Mayor Michael Bloomberg and company are still fighting off severe criticism of the city’s cleanup efforts after one of the biggest snowstorms in years hit the five boroughs.
Last Sunday, a day after Christmas, the Northeast was pummeled by snow along with thunder and hurricane-like winds. Subway and Long Island Railroad services were suspended in many places along with bus service. Unplowed roads made traveling difficult and unplowed sidewalks didn’t help the cause. The City of New York faced vitriol across the board from people frustrated with the efforts to clear city streets. Passengers on several A trains were stuck inside the trains for up to eight hours due to snow drifts on the third rails of the Broad Channel and Aqueduct train stops in Queens.
The MTA stated, “Limited service is operating on several rail and subway lines this afternoon, following round-the-clock efforts by MTA crews to clear and remove up to two feet of snow from the tracks, crucial signals and switches that make up our rail infrastructure. Crowding may be an issue on commuter rail service. We urge customers to plan ahead as much as possible.”
Bloomberg and the city of New York sent out a press release on Monday discussing the latest developments.
“New York City was hit with a winter storm that was as strong as the meteorologists predicted,” read Bloomberg’s statement. “Our Sanitation crews worked through the night but road conditions are bad and there are service interruptions and delays on mass transit. To keep the roads clear for plows and emergency crews, I encourage New Yorkers to avoid driving. New York City government never really closes, and it won’t today, but of course we understand that many will face travel obstacles.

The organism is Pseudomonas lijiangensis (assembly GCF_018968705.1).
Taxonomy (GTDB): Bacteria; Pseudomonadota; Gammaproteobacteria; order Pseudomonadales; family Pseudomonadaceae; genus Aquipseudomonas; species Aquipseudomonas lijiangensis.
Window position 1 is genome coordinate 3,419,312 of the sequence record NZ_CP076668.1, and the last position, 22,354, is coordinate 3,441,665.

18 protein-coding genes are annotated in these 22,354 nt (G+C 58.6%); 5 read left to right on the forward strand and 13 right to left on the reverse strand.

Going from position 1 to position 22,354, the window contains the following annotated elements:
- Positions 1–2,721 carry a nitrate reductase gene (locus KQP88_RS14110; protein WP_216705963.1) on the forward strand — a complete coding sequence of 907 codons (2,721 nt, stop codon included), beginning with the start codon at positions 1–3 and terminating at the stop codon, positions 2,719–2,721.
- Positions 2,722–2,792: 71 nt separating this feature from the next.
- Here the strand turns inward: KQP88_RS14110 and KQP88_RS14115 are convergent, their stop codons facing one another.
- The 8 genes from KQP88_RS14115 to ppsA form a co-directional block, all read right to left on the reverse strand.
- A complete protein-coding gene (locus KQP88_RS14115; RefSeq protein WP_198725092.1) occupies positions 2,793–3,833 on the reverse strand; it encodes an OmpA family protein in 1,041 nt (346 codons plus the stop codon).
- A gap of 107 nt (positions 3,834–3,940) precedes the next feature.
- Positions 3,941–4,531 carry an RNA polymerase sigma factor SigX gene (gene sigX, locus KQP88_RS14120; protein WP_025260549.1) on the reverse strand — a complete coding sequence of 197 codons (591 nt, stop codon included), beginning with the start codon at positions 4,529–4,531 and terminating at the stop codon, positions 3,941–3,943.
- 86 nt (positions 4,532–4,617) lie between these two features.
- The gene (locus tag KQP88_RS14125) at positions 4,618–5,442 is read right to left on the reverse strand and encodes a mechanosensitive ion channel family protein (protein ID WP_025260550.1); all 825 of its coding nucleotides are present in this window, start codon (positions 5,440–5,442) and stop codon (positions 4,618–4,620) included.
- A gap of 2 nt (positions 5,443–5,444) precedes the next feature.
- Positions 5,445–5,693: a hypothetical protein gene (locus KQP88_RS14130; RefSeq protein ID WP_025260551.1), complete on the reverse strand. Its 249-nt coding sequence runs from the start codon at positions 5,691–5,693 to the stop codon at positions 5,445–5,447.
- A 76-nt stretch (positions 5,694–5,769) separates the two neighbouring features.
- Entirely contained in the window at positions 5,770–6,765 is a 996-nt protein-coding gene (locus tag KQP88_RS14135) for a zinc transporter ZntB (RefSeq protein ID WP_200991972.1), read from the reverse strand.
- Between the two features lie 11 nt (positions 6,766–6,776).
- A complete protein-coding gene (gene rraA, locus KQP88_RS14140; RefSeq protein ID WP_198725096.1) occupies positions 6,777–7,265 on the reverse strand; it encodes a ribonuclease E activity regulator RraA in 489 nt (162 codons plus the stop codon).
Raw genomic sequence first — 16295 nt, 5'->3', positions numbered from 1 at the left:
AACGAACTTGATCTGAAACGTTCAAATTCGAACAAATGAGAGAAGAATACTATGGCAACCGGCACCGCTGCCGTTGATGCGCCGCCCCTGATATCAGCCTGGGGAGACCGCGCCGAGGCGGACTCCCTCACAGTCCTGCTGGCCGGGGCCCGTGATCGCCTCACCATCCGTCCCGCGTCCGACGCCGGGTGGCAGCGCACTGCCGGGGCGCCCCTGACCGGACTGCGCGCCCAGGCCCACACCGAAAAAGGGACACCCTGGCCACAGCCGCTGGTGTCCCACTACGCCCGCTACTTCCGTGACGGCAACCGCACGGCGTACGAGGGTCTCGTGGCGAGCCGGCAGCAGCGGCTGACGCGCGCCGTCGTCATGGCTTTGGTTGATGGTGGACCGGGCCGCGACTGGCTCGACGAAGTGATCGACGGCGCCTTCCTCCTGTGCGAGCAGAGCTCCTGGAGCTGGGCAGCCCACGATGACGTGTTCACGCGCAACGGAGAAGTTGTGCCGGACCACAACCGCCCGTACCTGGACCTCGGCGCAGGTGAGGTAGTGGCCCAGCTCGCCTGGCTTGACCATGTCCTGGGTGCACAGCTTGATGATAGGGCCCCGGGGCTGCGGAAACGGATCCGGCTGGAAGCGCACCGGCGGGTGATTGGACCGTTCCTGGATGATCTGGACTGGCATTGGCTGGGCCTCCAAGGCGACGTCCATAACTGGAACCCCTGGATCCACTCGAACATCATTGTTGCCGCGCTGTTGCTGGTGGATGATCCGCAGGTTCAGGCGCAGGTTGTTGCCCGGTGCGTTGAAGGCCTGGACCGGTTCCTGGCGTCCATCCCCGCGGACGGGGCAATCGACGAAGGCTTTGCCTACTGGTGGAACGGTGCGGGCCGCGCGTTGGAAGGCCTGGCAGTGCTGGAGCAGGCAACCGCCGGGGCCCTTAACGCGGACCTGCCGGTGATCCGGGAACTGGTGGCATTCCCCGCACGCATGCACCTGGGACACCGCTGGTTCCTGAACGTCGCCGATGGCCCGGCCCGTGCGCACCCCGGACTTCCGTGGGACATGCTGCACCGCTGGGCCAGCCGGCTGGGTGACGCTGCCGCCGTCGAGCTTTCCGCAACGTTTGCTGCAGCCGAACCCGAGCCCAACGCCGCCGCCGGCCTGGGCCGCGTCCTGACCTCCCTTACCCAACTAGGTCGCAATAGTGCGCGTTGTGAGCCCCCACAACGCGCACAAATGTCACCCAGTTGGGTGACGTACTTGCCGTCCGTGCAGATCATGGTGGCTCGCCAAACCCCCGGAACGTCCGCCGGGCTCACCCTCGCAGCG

Bloomberg reiterated some of his points during a Tuesday afternoon news conference at Office of Emergency Management in Downtown Brooklyn amid backlash to the way the city’s handled the recovery.
“Anyone who’s been outside recently can see that the storm is not like any other we had to deal with including the bug blizzard of 2006,” Bloomberg said. “In this case, the snow did not stop falling until 9:30 yesterday morning. … When the storm occurs over the weekend, it’s easier to deal with. The NYPD-authorized tow trucks have removed 1,000 vehicles from the Van Wyck, Gowanus and Cross Bronx Expressways alone.”
“We do appreciate the severity of the conditions they face and we’re doing everything we possibly can,” Bloomberg continued. “Today our number-one challenge are abandoned ambulances, cars and buses.”
But once video surfaced of a New York City Sanitation tow truck smashing a parked Ford Explorer while towing a stranded snowplow in Brooklyn Heights, the fight against public perception of the city’s operations have become a lost cause.
Brooklyn Borough President Marty Markowitz is one of the many elected officials calling for City Council hearings into the slow progress of the post-blizzard clean up. Plus, talk that the sanitation workers went on a deliberate go-slow in protest of layoffs and pay did not ease the public’s angst.
On Tuesday, State Sen. John Sampson said, “I join with fellow elected officials in calling for the declaration of a state of emergency in the outer boroughs of New York City. All responsible authorities must undertake a thorough inquiry to determine the cause of the failure so it is not repeated.”